Technology should not be a barrier bigger than blindness  09/13/2019 16:23:18 

Technology may have made life easy for many, but it has turned out to be a bigger barrier for the visually impaired, said Professor Fredric Schroeder, president, World Blind Union (WBU), a global organisation representing blind and partially sighted people.

Prof. Schroeder spoke to The Hindu on the sidelines of a media conference to announce the 5th Say Everything National Technology Convention organised by the Samarthanam Trust for the Disabled on Saturday and Sunday. Eminent personalities will present papers on a wide range of themes and issues with regard to disability, inclusion and application of assistive technology followed by a panel discussion.

Excerpts from an interview

How do you see the opportunities in terms of jobs and workspaces, and their accessibility for the visually impaired?

The conditions are improving gradually worldwide. There are certain technologies that are not designed for the use of blind people. It is necessary to get in designs for the use of blind people, what we call as the universal design. Companies and manufacturers should think of non-visual access at the design stage so that the things don't have to be retrofit. Later on, all of this has a direct bearing on employment. In other words, it is not necessarily the blindness, but often technology that creates a barrier.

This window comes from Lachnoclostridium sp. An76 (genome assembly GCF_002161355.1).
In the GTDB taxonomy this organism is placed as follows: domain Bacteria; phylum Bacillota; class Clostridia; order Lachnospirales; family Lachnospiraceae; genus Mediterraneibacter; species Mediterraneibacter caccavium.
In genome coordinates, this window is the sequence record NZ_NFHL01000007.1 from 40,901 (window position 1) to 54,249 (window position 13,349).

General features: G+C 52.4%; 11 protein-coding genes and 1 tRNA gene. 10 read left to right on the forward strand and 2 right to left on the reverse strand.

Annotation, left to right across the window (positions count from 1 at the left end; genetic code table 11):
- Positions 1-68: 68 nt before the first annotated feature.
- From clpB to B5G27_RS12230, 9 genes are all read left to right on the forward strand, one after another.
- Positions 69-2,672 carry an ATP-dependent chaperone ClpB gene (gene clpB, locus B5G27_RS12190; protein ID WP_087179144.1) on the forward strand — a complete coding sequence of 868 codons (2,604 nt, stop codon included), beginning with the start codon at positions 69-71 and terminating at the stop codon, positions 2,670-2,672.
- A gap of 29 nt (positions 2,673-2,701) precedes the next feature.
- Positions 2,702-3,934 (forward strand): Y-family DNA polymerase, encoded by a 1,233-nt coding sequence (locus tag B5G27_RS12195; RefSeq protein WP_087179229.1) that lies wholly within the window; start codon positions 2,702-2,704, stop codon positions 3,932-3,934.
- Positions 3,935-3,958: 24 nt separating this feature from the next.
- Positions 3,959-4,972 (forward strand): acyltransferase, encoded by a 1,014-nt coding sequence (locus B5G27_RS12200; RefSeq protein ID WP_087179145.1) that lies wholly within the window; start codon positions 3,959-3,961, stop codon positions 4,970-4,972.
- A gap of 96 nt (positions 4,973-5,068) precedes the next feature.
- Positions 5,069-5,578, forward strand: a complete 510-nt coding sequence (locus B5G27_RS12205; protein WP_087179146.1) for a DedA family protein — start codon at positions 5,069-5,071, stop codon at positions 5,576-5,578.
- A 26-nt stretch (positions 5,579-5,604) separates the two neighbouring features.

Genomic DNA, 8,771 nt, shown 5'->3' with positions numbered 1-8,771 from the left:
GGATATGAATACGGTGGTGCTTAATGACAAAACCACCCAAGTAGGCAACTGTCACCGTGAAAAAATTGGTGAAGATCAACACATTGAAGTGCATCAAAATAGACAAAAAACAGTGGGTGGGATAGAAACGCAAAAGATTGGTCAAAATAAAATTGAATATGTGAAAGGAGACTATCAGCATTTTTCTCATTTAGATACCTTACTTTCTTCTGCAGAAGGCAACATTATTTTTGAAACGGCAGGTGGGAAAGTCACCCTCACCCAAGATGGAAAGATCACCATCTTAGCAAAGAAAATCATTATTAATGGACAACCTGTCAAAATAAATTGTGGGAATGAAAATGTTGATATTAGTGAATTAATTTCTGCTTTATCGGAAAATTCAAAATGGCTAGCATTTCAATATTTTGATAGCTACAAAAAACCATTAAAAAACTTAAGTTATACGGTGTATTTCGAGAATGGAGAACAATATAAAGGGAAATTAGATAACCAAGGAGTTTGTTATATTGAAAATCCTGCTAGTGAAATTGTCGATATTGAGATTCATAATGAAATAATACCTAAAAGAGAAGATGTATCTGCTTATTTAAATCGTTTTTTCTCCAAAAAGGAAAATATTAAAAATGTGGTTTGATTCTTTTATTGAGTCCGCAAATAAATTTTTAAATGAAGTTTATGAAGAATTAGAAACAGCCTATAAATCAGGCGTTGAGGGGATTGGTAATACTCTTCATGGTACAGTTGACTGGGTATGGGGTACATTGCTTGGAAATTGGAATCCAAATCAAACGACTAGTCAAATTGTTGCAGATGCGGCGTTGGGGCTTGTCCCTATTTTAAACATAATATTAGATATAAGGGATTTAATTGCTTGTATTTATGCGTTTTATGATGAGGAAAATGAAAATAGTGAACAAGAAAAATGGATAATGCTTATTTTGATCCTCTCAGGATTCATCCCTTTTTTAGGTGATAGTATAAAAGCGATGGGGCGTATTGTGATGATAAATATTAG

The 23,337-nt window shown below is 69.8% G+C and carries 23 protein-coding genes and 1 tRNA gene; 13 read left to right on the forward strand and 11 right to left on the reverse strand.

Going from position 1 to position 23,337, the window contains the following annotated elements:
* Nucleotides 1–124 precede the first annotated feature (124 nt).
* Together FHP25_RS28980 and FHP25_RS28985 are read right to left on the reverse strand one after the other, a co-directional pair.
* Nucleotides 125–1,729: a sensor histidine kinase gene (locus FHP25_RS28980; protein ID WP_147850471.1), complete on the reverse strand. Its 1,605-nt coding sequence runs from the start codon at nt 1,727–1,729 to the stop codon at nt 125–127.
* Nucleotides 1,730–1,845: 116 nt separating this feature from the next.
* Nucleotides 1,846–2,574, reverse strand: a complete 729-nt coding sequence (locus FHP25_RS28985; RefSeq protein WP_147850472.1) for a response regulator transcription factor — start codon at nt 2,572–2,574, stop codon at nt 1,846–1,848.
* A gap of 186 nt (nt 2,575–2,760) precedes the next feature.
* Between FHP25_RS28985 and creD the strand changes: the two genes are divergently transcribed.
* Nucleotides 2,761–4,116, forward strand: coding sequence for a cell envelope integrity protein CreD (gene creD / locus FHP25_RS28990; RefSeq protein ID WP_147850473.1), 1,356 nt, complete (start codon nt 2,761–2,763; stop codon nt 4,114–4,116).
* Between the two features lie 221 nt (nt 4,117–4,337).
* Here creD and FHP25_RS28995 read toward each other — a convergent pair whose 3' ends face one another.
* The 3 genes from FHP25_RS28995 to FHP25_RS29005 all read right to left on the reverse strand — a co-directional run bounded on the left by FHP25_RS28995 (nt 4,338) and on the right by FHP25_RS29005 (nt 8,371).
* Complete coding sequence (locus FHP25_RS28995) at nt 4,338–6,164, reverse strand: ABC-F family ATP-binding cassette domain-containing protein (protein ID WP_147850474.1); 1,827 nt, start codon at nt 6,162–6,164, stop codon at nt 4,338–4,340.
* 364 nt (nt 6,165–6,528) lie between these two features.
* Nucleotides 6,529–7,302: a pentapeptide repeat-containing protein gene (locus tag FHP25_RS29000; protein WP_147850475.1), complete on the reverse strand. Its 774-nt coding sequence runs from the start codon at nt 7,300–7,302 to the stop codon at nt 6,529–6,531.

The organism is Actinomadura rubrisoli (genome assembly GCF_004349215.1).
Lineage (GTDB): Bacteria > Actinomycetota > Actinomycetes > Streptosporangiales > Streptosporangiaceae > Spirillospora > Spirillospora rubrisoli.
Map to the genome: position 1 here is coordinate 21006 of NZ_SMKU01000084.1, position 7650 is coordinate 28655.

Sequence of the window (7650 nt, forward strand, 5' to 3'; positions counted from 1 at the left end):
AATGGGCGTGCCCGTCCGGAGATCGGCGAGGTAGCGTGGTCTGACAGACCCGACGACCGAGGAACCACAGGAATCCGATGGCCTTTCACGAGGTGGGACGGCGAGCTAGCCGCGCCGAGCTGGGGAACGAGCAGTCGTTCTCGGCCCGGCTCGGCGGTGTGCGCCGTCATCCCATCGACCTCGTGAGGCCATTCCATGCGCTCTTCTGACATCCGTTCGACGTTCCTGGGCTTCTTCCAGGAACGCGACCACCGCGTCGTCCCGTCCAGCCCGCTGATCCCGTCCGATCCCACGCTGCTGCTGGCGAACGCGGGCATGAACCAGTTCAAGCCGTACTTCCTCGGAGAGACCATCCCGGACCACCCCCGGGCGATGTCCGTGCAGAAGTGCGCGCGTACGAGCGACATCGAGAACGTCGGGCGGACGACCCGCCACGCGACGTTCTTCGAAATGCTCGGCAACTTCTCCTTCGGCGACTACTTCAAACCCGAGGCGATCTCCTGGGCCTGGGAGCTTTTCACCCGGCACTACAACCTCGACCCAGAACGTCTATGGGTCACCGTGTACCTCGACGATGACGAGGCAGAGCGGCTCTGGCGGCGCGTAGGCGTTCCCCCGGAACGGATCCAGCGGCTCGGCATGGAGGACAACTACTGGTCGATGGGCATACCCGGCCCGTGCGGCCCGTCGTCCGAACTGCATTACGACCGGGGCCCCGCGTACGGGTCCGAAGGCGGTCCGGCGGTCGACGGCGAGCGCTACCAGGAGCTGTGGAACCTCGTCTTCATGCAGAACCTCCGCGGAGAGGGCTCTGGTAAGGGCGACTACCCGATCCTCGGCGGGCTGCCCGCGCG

Have enough policies being implemented keeping the blind in mind?

The common threat is that throughout the world blind people are looked as dependant, helpless and unable to contribute. This is at the core of the denied opportunities. I believe technology is an important aspect of employment for blind people. It opens up avenues for employment. There must be a rethinking of national efforts and policy in the area of literacy for the visually impaired.

What has been the biggest breakthrough so far?

Self organisation and coming together of all the blind people as one.

What do you think of transport accessibility for the blind?

That is a chronic problem. Self-driving vehicles are coming along. If we are vigilant and make sure accessibility is designed at the front end, it will expand opportunities and ways that were not practical before.

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